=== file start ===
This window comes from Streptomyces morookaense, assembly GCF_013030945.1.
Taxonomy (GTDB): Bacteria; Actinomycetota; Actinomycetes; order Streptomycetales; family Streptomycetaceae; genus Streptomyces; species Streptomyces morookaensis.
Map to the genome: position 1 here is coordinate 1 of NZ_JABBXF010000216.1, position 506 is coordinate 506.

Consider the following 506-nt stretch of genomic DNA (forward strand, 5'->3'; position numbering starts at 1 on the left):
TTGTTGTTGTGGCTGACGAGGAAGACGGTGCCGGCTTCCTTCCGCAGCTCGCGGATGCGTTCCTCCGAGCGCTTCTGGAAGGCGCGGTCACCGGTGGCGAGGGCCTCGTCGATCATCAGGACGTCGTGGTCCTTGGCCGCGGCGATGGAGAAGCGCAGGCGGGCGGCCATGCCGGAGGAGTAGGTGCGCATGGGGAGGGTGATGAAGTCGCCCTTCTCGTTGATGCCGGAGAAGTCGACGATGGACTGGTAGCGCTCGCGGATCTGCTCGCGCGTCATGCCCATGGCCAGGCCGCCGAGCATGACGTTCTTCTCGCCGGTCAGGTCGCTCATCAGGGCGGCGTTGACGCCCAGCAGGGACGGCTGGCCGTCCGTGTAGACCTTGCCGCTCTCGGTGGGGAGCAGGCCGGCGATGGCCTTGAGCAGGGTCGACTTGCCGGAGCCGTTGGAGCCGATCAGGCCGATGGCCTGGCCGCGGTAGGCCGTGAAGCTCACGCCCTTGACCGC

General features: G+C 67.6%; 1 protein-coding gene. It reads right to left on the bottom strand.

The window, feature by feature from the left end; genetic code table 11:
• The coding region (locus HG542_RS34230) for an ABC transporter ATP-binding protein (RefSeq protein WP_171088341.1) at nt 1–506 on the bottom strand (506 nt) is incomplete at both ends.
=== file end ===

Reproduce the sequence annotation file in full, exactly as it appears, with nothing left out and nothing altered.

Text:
This window comes from Streptomyces morookaense, assembly GCF_013030945.1.
Taxonomy (GTDB): Bacteria; Actinomycetota; Actinomycetes; order Streptomycetales; family Streptomycetaceae; genus Streptomyces; species Streptomyces morookaensis.
Map to the genome: position 1 here is coordinate 1 of NZ_JABBXF010000216.1, position 506 is coordinate 506.

Consider the following 506-nt stretch of genomic DNA (forward strand, 5'->3'; position numbering starts at 1 on the left):
TTGTTGTTGTGGCTGACGAGGAAGACGGTGCCGGCTTCCTTCCGCAGCTCGCGGATGCGTTCCTCCGAGCGCTTCTGGAAGGCGCGGTCACCGGTGGCGAGGGCCTCGTCGATCATCAGGACGTCGTGGTCCTTGGCCGCGGCGATGGAGAAGCGCAGGCGGGCGGCCATGCCGGAGGAGTAGGTGCGCATGGGGAGGGTGATGAAGTCGCCCTTCTCGTTGATGCCGGAGAAGTCGACGATGGACTGGTAGCGCTCGCGGATCTGCTCGCGCGTCATGCCCATGGCCAGGCCGCCGAGCATGACGTTCTTCTCGCCGGTCAGGTCGCTCATCAGGGCGGCGTTGACGCCCAGCAGGGACGGCTGGCCGTCCGTGTAGACCTTGCCGCTCTCGGTGGGGAGCAGGCCGGCGATGGCCTTGAGCAGGGTCGACTTGCCGGAGCCGTTGGAGCCGATCAGGCCGATGGCCTGGCCGCGGTAGGCCGTGAAGCTCACGCCCTTGACCGC

General features: G+C 67.6%; 1 protein-coding gene. It reads right to left on the bottom strand.

The window, feature by feature from the left end; genetic code table 11:
• The coding region (locus HG542_RS34230) for an ABC transporter ATP-binding protein (RefSeq protein WP_171088341.1) at nt 1–506 on the bottom strand (506 nt) is incomplete at both ends.